It’s time for an update to our saga of buying an electric car and (spoiler alert) I’m happy to say that this one has a happier ending.
As you’ll recall if you read Part 1 of this story, we had come close to buying our first electric vehicle in August of 2022 but had the chance to do so snatched from us, ironically, by the passage of the Inflation Reduction Act among other things.
Twelve months later, a recurring family situation caused us to take another stab at the problem.
Our son had been the proud recipient of a 13-year-old and rather beat up Lexus back in the spring of 2022. The idea behind giving him that car was just to let him see if owning a car was going to be a good thing for him.
He lives in Boston where there is ample public transportation, nowhere near enough parking and where it’s by no means certain that the cost and hassle of owning a car is worth the benefits. The only way to find out for sure was to test it and that old Lexus gave us the chance to help him do that.
18 months later, he had come to enjoy owning a car but the now 15-year-old Lexus is on its last legs (or wheels). Lots of things had started to go wrong and he had received an estimate for repairs that was about twice as much as the car was worth. Time to move on.
When he mentioned to his mother that he was thinking of buying a new car, the whole idea of us getting an EV resurfaced. We had a terrific VW Passat (I love that car) that we could sell to him and we’d take the Lexus back for the sole purpose of trading it in for that long awaited EV.
Buying a Used Electric Car
First stop was the website of our local VW dealership. You may recall that I was a little ticked off with these guys at the end of Part 1, due to the pitiful offer they had given me for the trade-in of my VW Tiguan. But I’m over that now. I do genuinely like these guys so they were the natural first choice.
And guess what, they had a terrific deal for a used ID.4 Pro S AWD. This car only had 7,000 miles on it, brought back to the dealership by someone who found that they weren’t quite ready for the switch to EV after all.
The cost was almost $10,000 less than the price of a new one, and the Inflation Reduction Act meant that it was eligible for a $4,000 tax credit. Compared with what we had been quoted a year before, that seemed like a good deal.
But just as we were starting to figure out the details, we got an unexpected call from the dealership. The car in question had been totaled when it was hit by another car that veered onto the forecourt from the adjacent main road. The car was just sitting there minding its own business waiting for me to buy it when it was hit at 6am.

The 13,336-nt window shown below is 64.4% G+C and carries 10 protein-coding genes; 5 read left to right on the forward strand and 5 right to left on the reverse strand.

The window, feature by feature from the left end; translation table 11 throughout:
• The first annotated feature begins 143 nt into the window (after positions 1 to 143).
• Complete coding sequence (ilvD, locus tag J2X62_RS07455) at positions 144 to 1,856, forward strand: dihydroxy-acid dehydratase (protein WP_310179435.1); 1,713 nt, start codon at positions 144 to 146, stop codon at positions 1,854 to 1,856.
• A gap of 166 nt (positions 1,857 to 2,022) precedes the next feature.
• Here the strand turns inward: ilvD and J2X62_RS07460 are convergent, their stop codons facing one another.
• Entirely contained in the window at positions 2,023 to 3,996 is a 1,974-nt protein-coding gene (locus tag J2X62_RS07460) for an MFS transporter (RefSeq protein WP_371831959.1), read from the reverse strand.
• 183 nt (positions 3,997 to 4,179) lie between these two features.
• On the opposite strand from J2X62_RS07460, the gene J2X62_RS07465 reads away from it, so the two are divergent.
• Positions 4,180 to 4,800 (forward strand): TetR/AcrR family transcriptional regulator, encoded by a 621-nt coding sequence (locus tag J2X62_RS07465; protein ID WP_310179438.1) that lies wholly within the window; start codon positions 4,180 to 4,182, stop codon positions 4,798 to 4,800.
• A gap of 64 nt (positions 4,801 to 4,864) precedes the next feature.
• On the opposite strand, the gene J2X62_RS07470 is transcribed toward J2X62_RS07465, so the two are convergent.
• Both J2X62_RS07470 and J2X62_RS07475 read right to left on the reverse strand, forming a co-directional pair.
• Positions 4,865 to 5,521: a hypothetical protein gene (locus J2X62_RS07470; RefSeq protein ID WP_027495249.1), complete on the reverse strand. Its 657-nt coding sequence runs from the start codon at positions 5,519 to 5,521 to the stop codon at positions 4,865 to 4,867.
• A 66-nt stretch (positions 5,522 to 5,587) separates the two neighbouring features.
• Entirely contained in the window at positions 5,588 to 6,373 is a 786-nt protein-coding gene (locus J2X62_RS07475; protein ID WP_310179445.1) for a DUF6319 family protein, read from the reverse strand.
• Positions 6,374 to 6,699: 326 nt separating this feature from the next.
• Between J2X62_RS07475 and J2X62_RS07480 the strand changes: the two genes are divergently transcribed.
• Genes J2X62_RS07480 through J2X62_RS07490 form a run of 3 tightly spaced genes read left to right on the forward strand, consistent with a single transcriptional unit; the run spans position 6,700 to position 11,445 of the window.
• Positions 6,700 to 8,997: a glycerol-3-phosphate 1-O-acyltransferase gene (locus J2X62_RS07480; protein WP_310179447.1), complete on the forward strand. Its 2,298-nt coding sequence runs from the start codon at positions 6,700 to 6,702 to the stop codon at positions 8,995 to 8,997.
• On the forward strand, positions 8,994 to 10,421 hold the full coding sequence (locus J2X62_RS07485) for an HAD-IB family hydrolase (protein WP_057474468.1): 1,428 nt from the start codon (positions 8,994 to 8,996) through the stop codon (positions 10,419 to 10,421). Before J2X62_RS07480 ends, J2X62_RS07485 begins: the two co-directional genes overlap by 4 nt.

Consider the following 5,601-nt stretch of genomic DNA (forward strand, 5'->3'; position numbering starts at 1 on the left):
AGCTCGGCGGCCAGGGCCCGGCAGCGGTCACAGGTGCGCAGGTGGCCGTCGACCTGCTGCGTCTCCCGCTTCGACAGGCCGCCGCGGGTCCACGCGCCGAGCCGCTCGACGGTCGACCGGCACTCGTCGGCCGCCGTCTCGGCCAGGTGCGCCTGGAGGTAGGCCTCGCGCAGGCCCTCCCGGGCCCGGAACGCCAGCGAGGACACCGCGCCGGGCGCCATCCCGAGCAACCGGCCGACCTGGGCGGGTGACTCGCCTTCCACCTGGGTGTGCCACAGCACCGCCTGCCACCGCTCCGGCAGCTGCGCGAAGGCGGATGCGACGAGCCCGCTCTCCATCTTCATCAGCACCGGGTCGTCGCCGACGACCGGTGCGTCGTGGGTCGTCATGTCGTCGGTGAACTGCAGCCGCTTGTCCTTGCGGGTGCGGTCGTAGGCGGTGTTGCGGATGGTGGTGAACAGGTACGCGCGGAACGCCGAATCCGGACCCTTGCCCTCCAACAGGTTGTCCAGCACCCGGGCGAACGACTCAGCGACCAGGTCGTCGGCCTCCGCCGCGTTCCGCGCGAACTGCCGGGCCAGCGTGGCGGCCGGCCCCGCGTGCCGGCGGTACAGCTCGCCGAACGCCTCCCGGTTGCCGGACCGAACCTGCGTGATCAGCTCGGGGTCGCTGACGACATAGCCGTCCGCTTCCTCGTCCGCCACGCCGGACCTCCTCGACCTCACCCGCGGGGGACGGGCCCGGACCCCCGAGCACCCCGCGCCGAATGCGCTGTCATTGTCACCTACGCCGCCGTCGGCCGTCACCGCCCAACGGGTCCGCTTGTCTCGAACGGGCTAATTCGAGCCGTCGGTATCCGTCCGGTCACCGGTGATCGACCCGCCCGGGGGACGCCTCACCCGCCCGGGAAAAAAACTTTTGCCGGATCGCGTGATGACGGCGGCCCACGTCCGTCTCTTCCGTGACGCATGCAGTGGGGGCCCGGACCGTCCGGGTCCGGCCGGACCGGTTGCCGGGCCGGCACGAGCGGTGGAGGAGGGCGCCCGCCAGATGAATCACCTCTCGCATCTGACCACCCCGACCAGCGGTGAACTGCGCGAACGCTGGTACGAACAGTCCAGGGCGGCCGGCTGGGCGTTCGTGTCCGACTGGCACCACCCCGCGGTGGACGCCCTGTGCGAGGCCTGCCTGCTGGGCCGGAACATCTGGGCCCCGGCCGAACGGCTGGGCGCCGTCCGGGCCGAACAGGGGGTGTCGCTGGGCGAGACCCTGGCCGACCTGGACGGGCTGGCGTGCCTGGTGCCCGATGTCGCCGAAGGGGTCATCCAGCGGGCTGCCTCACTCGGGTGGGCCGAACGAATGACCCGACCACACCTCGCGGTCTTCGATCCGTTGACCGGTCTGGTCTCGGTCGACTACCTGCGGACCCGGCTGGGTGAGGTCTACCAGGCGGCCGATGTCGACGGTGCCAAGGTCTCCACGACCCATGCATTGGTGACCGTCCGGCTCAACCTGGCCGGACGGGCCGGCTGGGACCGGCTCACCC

I was really starting to believe this whole idea was cursed.
Leasing or Buying an Electric Car
Now that the option of buying a used electric car was off the table, the very idea of buying one at all came under scrutiny. The previous time I had gone through this process, in the summer of 2022, buying was really the only option I’d considered.
I hadn’t leased a vehicle in almost 20 years and the last time I had, I used up the allotted mileage so quickly that I was pretty much forced to buy it out at the end of the lease or I would have had to pay thousands of dollars for the extra miles. I do sales for a living and do drive quite a lot, although less nowadays than I used to.
But an article I wrote for this website a few months ago had got me thinking that a lease may be a better way to go.
While I’ve been happy with the VW brand when it comes to ICE vehicles, my faith in them has been tested ever since I started to look into buying an electric car. And while I’m rooting for them to get their act together and successfully transition into the all electric future, it’s by no means certain that they will.
I’m not willing to bet tens of thousands of dollars on them succeeding.
The charging network they’ve set up is not very well regarded compared to Tesla’s, current models of the ID.4 do not offer bidirectional charging, which I’m on record as believing is the future of charging. While I love the ID.4, I also know that there are other EVs out there that are getting better reviews and higher ratings.
So a 3-year lease is a way for me to hedge my bets a little and not tie me into five or six years of car payments for a car that may look very outdated in a few years.
Finally We Have Our Electric Vehicle
It took a lot longer than I would have expected and ended up being a far-from-easy decision but I’m very pleased to announce that, as of August 31, 2023, we finally have an electric vehicle. The decision to lease, rather than buy is one that I’m very comfortable with.
I do think it will change the way we think about driving, possibly leading us to rent cars when we have long trips to make, rather than drive our own, ans also rethink how we allocate driving between our two vehicles, depending on what kinds of trips we’re using them for.
We’ll learn a lot more about what it’s like to live with an EV over the coming months and we’ll be sure to post those lessons here. Stay tuned.